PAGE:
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FCC Fines 3.65 GHz WISP for Unregistered Sites

Satellite users and operators are concerned about the FCC’s plans to increase use of spectrum just below the 3700-4200 MHz band for wireless broadband could cause interference to C-band downlinks.

In a Forfeiture Order released this week the FCC's Enforcement Bureau made it clear they would not accept unregistered sites in the 3650-3700 MHz band. The Forfeiture Order followed a Notice of Apparent Liability (NAL) for $12,000 issued to Robert Schmidt, dba RSISP, for failure to register radio transmitters in the 3650-3700 MHz band from sites in Juana Diaz and Ponce, Puerto Rico last year. RSISP's license WQMN655 and FCC rules require registration of all fixed or base stations prior to operation.

RSISP attempted to justify the violations based on its erroneous understanding about the status of the registration and its ability to operate temporarily, but the Enforcement Bureau notes in the Order that “such explanations do not serve to justify or mitigate the violations. Although RSISP submitted amendments to register its sites prior to March 15, 2012, a licensee cannot operate in conformity with its amendment applications based on the assumption that the applications will later be granted. Moreover, its erroneous beliefs that it had registered its sites or that it could operate on an unlicensed basis until it transitioned its customers to other systems are irrelevant to whether it willfully operated on an unlicensed basis.”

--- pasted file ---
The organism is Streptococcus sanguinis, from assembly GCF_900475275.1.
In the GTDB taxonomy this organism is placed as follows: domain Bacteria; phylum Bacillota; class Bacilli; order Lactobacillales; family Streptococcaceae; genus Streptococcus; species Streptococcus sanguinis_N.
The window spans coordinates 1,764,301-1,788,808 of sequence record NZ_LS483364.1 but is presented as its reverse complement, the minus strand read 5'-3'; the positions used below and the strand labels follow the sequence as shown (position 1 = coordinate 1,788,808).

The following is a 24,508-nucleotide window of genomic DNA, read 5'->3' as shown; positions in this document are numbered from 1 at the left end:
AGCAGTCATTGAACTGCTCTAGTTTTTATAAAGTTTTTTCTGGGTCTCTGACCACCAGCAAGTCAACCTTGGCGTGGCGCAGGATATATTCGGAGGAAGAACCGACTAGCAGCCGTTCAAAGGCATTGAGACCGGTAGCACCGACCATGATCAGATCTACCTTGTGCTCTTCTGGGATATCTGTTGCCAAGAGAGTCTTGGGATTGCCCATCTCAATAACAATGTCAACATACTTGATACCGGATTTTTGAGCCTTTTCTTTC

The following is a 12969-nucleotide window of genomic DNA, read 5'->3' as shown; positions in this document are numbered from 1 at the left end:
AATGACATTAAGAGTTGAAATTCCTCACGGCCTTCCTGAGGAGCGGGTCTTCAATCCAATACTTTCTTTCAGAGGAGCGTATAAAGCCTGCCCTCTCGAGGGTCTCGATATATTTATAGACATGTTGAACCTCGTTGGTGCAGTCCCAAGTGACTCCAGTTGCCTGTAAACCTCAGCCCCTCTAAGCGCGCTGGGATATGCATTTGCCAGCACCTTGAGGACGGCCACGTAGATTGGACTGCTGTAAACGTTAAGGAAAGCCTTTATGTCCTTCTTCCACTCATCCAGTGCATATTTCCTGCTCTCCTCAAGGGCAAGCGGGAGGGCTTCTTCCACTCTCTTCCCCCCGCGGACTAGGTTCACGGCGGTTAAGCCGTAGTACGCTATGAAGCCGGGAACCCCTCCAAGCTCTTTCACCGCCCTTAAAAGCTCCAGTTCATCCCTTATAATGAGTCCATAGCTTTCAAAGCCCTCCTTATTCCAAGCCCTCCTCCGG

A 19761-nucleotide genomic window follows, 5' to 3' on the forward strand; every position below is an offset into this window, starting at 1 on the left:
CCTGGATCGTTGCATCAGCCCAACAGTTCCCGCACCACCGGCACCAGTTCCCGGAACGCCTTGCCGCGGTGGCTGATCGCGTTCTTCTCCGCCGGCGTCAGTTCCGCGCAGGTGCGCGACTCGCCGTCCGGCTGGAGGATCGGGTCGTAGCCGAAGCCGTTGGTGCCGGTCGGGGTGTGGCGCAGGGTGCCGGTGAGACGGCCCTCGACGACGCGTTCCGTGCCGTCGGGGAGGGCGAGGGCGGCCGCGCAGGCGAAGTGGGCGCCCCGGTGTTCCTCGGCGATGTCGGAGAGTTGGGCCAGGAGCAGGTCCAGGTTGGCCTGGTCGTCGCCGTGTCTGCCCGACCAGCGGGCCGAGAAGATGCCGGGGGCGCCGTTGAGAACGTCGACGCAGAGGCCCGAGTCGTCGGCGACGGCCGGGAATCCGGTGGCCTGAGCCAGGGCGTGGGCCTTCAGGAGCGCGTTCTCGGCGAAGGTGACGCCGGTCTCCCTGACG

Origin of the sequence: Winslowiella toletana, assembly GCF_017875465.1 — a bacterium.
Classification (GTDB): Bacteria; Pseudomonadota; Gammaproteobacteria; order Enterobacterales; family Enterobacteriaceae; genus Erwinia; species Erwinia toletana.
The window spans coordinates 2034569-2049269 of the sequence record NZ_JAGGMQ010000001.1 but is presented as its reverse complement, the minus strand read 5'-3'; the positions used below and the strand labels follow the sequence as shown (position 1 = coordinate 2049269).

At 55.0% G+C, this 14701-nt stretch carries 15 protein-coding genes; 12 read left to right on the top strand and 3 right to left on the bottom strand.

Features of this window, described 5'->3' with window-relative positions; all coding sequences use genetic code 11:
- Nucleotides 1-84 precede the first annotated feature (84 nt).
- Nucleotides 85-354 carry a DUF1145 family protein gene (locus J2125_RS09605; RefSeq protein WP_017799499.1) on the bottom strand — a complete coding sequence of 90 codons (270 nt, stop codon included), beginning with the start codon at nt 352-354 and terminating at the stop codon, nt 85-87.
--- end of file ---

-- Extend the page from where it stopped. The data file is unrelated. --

After reviewing financial documents submitted by RSISP, the Enforcement Bureau agreed that RSISP was unable to pay the $12,000 forfeiture and reduced the amount to $3,000 but noted, “We have previously rejected inability to pay claims in cases of repeated or otherwise egregious violations. Therefore, future violations of this kind may result in significantly higher forfeitures that may not be reduced due to RSISP’s financial circumstances.”

For additional information see Forfeiture Order DA 13-2050 and my article Satellite Users Concerned About C-band Terrestrial Use. Note that the links in that article from 2008 are no longer valid.